Kuwait discount rate cut could curb lending -Citi

 

Kuwait may have chosen to cut its benchmark interest rate for the first time in 18 months last week to discourage banks from lending more and slow down credit growth, Citigroup said on Wednesday.

Markets have questioned why Kuwait, which dropped its peg to the dollar last year, slashed its discount rate by half a percentage point to 5.75 per cent after an emergency US Federal Reserve cut of 75 basis points.

Banks in Kuwait tend to use the discount rate to guide their deposit and lending rates to customers, Citigroup Economist Mushtaq Khan said.

As the Fed slashed rates by 175 basis points in four moves since September 18, US dollar deposits provided lower returns than Kuwait dinar deposits, which may have prompted people to transfer money into dinar deposits, he said.

Since all Kuwaiti banks must comply with a strict loan-to-deposit ratio of 100 to 120, banks would have had more money to lend if people moved out of dollar deposits into dinars, Khan said.

"The rate cut could have been a way for the central bank to discourage banks from lending more," Khan said. "Banks are more constrained in private-sector lending in Kuwait dinars by the size of customer deposits than the rate at which they lend."

Central Bank Governor Sheikh Salem Abdul-Aziz al-Sabah said the benchmark rate was cut because the gap between dinar yields and interest rates on deposits in other currencies including the dollar had grown too wide.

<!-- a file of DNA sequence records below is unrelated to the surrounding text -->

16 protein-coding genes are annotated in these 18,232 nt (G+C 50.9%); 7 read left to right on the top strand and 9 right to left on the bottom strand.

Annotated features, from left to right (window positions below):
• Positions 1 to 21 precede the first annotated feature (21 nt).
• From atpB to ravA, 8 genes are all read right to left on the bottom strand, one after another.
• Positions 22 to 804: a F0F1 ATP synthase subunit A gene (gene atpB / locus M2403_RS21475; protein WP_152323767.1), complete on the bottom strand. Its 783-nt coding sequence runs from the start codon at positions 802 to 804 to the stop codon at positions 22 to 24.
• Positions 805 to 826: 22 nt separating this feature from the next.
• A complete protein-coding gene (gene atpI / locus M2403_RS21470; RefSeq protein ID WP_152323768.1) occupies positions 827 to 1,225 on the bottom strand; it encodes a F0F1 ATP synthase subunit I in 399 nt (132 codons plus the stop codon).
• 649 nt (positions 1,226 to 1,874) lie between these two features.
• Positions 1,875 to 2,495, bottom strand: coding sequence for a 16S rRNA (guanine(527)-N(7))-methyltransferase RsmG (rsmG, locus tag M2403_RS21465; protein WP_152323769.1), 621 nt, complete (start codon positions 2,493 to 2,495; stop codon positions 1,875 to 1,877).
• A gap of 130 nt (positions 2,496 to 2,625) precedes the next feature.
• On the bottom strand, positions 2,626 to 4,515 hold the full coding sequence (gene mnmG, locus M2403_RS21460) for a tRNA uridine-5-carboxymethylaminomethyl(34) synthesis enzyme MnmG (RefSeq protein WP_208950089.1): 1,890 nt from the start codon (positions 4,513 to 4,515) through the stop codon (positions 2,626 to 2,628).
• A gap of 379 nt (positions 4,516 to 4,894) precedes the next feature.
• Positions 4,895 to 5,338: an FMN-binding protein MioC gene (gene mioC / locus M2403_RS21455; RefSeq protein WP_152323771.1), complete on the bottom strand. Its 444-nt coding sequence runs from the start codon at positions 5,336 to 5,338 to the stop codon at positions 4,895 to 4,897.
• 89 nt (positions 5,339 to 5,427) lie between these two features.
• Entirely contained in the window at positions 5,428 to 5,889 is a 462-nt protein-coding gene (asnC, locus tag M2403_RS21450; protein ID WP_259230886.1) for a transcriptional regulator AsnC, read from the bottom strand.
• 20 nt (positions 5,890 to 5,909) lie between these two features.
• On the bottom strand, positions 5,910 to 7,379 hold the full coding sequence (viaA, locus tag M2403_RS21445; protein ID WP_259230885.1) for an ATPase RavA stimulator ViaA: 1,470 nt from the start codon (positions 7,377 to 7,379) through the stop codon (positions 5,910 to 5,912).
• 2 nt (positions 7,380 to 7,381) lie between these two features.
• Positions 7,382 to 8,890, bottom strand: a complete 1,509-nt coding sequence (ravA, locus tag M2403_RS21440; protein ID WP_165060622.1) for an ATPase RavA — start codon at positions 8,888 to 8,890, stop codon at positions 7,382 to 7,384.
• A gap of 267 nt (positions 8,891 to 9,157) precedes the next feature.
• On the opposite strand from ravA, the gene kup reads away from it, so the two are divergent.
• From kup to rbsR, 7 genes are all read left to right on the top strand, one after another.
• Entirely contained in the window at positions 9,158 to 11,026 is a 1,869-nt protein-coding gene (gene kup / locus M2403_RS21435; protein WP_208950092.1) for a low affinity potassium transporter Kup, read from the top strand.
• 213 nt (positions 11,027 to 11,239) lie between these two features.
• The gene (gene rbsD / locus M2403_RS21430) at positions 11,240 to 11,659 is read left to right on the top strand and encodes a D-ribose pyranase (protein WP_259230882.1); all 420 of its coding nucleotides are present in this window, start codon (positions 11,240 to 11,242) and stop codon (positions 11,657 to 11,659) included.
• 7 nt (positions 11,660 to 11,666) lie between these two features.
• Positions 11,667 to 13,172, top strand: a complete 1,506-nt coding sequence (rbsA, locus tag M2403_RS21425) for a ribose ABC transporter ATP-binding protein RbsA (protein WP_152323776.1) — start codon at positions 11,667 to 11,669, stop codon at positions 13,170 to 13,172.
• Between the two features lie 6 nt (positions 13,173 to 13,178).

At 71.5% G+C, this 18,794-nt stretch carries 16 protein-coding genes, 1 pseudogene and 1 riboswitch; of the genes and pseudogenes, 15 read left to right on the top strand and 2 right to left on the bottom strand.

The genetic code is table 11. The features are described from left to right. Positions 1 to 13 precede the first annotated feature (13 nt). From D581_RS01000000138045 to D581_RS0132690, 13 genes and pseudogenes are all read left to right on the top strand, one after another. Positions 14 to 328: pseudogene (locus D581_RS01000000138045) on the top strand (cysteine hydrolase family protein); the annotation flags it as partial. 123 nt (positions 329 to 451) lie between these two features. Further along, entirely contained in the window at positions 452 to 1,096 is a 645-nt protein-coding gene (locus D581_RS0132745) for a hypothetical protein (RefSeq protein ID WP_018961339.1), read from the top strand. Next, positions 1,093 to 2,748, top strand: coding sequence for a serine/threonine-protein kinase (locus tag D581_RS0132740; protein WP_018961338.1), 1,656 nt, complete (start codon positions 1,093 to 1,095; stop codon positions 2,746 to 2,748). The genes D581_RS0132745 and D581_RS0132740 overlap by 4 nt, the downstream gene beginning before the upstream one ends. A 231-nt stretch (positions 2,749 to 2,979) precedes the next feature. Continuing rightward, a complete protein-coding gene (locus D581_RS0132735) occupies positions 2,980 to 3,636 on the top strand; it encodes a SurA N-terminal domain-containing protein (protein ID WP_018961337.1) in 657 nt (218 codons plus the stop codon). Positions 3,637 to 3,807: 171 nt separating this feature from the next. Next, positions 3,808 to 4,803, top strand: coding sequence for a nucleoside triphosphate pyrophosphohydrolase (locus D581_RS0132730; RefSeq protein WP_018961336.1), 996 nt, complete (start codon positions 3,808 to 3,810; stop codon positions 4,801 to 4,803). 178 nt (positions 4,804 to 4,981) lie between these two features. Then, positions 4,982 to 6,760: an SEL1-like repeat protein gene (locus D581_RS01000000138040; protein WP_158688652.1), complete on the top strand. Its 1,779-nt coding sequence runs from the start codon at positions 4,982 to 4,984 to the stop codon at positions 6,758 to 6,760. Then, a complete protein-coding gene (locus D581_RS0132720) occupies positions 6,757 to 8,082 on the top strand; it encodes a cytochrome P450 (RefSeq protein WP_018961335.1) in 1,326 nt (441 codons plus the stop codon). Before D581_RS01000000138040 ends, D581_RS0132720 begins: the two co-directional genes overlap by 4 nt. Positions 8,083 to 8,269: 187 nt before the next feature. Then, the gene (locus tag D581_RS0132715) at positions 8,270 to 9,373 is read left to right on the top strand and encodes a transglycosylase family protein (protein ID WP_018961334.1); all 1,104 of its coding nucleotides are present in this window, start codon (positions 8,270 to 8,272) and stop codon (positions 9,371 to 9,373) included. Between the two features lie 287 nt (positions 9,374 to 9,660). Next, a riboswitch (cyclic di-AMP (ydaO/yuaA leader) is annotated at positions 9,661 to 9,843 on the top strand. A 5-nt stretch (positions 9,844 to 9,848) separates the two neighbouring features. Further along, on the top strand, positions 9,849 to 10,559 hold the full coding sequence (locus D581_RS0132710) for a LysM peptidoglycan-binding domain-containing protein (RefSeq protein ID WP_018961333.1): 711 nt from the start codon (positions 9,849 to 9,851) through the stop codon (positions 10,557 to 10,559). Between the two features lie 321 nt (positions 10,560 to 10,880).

"The aim is to reduce any negative effects that could results from the unjustifiably high margins Kuwaiti dinar deposits offer versus the main currencies," Sheikh Salem said in a statement carried by official news agency Kuna after the cut.

Kuwait alone among Gulf oil producers tracks its dinar against a currency basket to give it more flexibility on interest rates.

The central bank had left its benchmark discount rate steady since July 2006, fearing lower borrowing costs would stoke inflation which hit a record high of 6.2 percent in September.

A majority of Wall Street dealers expect the Federal Reserve will ease interest rates by another 50 basis point at its policy meeting that ends on Wednesday. (Reuters)
 
 
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